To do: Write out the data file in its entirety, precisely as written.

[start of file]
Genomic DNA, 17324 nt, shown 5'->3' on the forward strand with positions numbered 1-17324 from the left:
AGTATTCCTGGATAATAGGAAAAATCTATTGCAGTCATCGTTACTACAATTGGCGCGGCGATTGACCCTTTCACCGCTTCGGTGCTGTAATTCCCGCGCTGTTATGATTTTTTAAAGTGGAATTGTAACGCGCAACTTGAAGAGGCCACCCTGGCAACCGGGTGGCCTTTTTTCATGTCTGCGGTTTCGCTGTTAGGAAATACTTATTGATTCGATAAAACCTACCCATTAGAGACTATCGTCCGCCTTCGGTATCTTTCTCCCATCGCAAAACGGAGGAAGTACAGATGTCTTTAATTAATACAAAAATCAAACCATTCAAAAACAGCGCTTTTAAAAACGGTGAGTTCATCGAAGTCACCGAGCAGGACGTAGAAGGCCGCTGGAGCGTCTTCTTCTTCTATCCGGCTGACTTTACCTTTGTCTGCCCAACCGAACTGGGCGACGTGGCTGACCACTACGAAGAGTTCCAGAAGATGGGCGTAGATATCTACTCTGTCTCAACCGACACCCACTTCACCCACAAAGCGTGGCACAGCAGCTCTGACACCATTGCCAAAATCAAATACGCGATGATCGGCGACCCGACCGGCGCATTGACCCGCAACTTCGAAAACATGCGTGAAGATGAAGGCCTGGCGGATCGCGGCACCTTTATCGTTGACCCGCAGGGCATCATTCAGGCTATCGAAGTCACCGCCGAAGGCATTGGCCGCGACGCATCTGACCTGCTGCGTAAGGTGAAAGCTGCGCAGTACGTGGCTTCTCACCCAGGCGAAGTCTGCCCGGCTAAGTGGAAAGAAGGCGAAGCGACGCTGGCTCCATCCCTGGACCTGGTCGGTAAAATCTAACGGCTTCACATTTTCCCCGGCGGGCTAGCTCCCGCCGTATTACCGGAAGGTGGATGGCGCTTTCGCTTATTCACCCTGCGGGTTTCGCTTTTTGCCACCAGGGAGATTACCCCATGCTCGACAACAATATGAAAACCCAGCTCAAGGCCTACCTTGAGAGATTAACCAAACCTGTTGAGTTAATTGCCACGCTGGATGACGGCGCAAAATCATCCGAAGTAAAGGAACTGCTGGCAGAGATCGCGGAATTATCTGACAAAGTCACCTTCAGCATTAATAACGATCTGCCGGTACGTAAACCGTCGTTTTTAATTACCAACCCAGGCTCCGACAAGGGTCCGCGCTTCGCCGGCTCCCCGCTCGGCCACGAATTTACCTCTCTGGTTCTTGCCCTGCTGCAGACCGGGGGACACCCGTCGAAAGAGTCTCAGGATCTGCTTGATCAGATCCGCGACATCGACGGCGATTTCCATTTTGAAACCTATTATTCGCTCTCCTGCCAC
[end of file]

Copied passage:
Genomic DNA, 17324 nt, shown 5'->3' on the forward strand with positions numbered 1-17324 from the left:
AGTATTCCTGGATAATAGGAAAAATCTATTGCAGTCATCGTTACTACAATTGGCGCGGCGATTGACCCTTTCACCGCTTCGGTGCTGTAATTCCCGCGCTGTTATGATTTTTTAAAGTGGAATTGTAACGCGCAACTTGAAGAGGCCACCCTGGCAACCGGGTGGCCTTTTTTCATGTCTGCGGTTTCGCTGTTAGGAAATACTTATTGATTCGATAAAACCTACCCATTAGAGACTATCGTCCGCCTTCGGTATCTTTCTCCCATCGCAAAACGGAGGAAGTACAGATGTCTTTAATTAATACAAAAATCAAACCATTCAAAAACAGCGCTTTTAAAAACGGTGAGTTCATCGAAGTCACCGAGCAGGACGTAGAAGGCCGCTGGAGCGTCTTCTTCTTCTATCCGGCTGACTTTACCTTTGTCTGCCCAACCGAACTGGGCGACGTGGCTGACCACTACGAAGAGTTCCAGAAGATGGGCGTAGATATCTACTCTGTCTCAACCGACACCCACTTCACCCACAAAGCGTGGCACAGCAGCTCTGACACCATTGCCAAAATCAAATACGCGATGATCGGCGACCCGACCGGCGCATTGACCCGCAACTTCGAAAACATGCGTGAAGATGAAGGCCTGGCGGATCGCGGCACCTTTATCGTTGACCCGCAGGGCATCATTCAGGCTATCGAAGTCACCGCCGAAGGCATTGGCCGCGACGCATCTGACCTGCTGCGTAAGGTGAAAGCTGCGCAGTACGTGGCTTCTCACCCAGGCGAAGTCTGCCCGGCTAAGTGGAAAGAAGGCGAAGCGACGCTGGCTCCATCCCTGGACCTGGTCGGTAAAATCTAACGGCTTCACATTTTCCCCGGCGGGCTAGCTCCCGCCGTATTACCGGAAGGTGGATGGCGCTTTCGCTTATTCACCCTGCGGGTTTCGCTTTTTGCCACCAGGGAGATTACCCCATGCTCGACAACAATATGAAAACCCAGCTCAAGGCCTACCTTGAGAGATTAACCAAACCTGTTGAGTTAATTGCCACGCTGGATGACGGCGCAAAATCATCCGAAGTAAAGGAACTGCTGGCAGAGATCGCGGAATTATCTGACAAAGTCACCTTCAGCATTAATAACGATCTGCCGGTACGTAAACCGTCGTTTTTAATTACCAACCCAGGCTCCGACAAGGGTCCGCGCTTCGCCGGCTCCCCGCTCGGCCACGAATTTACCTCTCTGGTTCTTGCCCTGCTGCAGACCGGGGGACACCCGTCGAAAGAGTCTCAGGATCTGCTTGATCAGATCCGCGACATCGACGGCGATTTCCATTTTGAAACCTATTATTCGCTCTCCTGCCAC